It gives us a base to work from.  And if the odd song by Shalamar slips through the net, then that’s okay. At least it’ll stop me from being a music snob.

Record #21 – Bob Dylan – Subterranean Homesick Blues (one of his good ones…)


The last word goes to my wife (as ever). I asked her if she thought I was a music snob. She replied: “Well you couldn’t be – liking the bands you like…”

You can’t argue with that.





12 responses to “Are you a music snob?”

  1. 80smetalman Avatar

    I have never been called a music snob, but I have been called a music racist as most heavy rock/metal acts tend to be white. I just mention the likes of Jimi Hendrix and Tony MacAlpine to name just two. I have always been opened minded about all forms of music, but that doesn’t stop me from saying when I don’t like something.


  2. kcislander Avatar

    You’re right — always muddy territory when we start talking about who has better taste than whom. I actually read recently that my Meyers-Briggs personality type (INFJ) makes me someone who is less likely to read a bestseller that everyone is raving about because I don’t trust the popular opinion. Perhaps you and I are in the same boat there?

    The ice cream analogy is so appropriate, especially since I love my ice cream almost as much as I love my music. You have confirmed that I am not, in fact, a music snob; rather, I am simply someone who actually has a sense of what I do and don’t like.


    1. every record tells a story Avatar

      Thanks for following and dropping by – I think you are right – you can’t always trust public opinion or the critics – I like to hear things for myself. Having said that, you do need someone to filter the huge amount of new music, films, books and ice cream flavours that are out there… I’ll do the ice cream and the music – you can cover the films and the books….deal?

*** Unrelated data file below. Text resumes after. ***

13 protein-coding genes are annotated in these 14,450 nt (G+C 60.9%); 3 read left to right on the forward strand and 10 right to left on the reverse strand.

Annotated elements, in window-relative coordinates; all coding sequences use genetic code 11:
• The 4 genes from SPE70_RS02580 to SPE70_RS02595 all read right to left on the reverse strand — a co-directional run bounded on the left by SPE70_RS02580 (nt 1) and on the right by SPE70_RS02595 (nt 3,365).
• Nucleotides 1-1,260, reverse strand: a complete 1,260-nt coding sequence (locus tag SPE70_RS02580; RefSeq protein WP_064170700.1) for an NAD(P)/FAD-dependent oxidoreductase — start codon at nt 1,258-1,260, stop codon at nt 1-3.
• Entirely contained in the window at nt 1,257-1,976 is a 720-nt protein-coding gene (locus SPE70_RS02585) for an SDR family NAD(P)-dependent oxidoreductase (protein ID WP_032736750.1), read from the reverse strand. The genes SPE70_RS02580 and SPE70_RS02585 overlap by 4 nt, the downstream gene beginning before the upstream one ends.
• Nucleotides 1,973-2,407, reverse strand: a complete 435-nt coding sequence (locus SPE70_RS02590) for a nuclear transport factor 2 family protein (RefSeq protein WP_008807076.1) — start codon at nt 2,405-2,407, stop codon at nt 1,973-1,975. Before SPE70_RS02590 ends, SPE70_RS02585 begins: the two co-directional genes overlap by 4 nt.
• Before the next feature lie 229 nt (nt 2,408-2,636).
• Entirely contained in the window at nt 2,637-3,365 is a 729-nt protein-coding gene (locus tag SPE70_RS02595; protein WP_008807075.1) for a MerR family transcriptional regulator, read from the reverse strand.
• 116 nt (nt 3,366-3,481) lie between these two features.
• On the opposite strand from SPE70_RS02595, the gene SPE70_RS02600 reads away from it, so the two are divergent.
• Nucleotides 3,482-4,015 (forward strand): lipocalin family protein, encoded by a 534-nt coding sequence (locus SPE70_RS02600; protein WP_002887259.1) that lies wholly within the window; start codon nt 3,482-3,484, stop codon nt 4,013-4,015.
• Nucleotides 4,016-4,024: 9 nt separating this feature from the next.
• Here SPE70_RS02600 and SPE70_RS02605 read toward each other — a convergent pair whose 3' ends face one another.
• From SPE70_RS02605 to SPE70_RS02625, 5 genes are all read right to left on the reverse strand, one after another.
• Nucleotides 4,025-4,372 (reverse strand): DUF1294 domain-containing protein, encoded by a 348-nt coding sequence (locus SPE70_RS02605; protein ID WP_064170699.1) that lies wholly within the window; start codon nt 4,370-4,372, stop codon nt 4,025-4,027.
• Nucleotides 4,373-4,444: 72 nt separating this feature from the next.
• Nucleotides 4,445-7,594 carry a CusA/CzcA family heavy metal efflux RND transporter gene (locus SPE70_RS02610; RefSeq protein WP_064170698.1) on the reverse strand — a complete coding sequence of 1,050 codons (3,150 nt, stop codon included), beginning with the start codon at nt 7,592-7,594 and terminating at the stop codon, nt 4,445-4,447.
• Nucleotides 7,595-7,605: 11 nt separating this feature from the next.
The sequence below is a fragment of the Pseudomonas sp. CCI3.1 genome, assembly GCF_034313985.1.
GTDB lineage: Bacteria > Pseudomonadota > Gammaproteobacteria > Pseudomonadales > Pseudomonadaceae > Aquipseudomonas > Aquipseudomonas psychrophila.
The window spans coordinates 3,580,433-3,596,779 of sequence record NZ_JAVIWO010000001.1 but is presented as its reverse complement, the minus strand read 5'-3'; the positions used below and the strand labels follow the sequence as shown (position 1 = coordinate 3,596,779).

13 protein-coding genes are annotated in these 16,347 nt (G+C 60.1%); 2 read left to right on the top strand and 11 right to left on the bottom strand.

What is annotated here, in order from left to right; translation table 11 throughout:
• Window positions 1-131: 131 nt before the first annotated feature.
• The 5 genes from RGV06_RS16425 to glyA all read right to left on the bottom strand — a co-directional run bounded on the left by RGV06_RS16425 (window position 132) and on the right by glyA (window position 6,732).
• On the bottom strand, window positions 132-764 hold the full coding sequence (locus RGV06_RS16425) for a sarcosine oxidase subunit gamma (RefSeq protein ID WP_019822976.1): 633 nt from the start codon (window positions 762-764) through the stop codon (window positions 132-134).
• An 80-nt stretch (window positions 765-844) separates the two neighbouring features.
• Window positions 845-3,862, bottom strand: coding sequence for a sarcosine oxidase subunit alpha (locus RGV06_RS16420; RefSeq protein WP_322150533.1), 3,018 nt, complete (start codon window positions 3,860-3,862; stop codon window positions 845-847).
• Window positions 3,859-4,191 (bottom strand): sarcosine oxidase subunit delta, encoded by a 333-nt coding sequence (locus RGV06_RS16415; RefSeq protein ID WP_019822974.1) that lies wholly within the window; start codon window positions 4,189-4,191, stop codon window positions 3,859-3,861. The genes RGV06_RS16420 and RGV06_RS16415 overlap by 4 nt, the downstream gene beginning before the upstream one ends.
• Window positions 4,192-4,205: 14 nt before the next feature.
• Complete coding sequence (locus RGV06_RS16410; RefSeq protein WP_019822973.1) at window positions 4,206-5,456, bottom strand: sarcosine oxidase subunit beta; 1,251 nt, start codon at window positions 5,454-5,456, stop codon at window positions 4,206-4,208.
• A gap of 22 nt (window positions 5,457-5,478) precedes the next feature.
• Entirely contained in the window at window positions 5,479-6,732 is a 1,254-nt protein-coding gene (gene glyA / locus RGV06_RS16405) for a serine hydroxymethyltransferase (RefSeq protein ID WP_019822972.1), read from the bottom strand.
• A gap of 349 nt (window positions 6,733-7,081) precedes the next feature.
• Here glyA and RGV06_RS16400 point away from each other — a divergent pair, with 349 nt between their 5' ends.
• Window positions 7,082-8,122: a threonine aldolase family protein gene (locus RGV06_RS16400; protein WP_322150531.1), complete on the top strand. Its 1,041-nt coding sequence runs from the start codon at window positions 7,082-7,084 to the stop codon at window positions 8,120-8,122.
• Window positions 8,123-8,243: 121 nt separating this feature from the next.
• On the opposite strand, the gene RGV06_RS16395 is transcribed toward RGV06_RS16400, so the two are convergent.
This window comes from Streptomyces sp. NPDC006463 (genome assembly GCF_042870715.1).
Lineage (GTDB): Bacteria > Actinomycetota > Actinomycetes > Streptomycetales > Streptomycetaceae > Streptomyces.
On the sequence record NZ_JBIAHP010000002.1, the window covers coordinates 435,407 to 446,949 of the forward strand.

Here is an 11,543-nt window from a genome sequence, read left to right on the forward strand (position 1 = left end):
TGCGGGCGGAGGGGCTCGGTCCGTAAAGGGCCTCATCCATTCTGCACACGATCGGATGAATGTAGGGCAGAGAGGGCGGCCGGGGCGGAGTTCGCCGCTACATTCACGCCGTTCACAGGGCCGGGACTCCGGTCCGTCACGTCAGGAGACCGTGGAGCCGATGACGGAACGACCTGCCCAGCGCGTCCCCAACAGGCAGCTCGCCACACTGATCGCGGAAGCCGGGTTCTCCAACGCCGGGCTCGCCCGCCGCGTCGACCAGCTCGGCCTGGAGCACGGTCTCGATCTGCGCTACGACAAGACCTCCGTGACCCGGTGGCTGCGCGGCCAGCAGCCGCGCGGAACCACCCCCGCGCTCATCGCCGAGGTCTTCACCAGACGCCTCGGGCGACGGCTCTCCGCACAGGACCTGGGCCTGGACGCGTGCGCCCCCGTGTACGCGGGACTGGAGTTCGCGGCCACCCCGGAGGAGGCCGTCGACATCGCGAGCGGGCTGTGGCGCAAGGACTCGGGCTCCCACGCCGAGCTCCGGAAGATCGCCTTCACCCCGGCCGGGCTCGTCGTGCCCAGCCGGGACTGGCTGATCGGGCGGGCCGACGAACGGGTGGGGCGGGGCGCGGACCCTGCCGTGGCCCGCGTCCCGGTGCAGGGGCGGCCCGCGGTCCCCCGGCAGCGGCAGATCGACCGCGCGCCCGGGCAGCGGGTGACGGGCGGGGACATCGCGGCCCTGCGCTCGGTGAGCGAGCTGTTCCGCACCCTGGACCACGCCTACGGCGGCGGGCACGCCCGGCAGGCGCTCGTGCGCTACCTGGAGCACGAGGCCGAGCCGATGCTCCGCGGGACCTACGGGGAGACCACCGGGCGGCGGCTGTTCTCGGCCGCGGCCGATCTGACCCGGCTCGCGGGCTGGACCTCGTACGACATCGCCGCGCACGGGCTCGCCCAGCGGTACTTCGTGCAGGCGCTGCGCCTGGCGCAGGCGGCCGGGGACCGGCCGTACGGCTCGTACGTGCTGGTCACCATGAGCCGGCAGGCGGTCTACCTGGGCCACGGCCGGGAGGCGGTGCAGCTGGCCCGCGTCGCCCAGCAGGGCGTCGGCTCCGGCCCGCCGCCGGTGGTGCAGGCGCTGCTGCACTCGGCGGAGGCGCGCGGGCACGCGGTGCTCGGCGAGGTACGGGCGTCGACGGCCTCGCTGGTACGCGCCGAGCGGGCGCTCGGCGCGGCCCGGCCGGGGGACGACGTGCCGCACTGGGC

1. kcislander Avatar

        Books, yes, and movies sometimes. Deal.


  3. jjmgaunt Avatar

    Snobbery is always unattractive. But there is something called taste as well. Unfortunately, as in so many things in life, music tends to follow the lowest common denominator (perhaps less than other things, now I come to think of it). That’s why we get horrible mediocrity on things like X-Factor, which seems to prompt people to gush, weep and even hold up cigarette lighters for the most ordinary reasons.

    The only way around it is to live and let live. Don’t condemn. Just turn off Radio 2 and go to Planet Rock, BBC 6, Wrecking Ball radio, FolkUK Radio, whatever. Let the others splash around in their mediocrity. It’s not snobbery to reckon something is not good — it’s just your taste.


  4. Dazzle Rebel Avatar

    Radio 2 is for middle of the road people who don’t have digital radio, so they try and cater for a broad demographic. When that happens, as with everything else it ends up being just in the middle neither great or hillariously crap, just borning.


    1. every record tells a story Avatar

      Very true – perhaps I just want to not veer towards the middle of the road…
      Thanks for posting!


  5. garystormsongs Avatar

    I think you might like my friend Dick Rosemont, The Guy in the Groove. He is a kindred spirit.


    1. every record tells a story Avatar

      Thanks – I’ll check him out – always good to find kindred spirits…


  6. […] Davey Jones’s death a month ago got me thinking about a strange phenomenon in music in which something decidedly “uncool” in its day is resurrected to the status of legend only a decade or so later.  Some of it, of course, is related to musical snobbery, of which I recently read an interesting post on the blog site Every Record Tells A Story. […]


  7. […] is not to say we should be taking ourselves too seriously (see my previous post on music snobbery). There is much to lampoon. Back in the day I grew my hair into what would now be described as a […]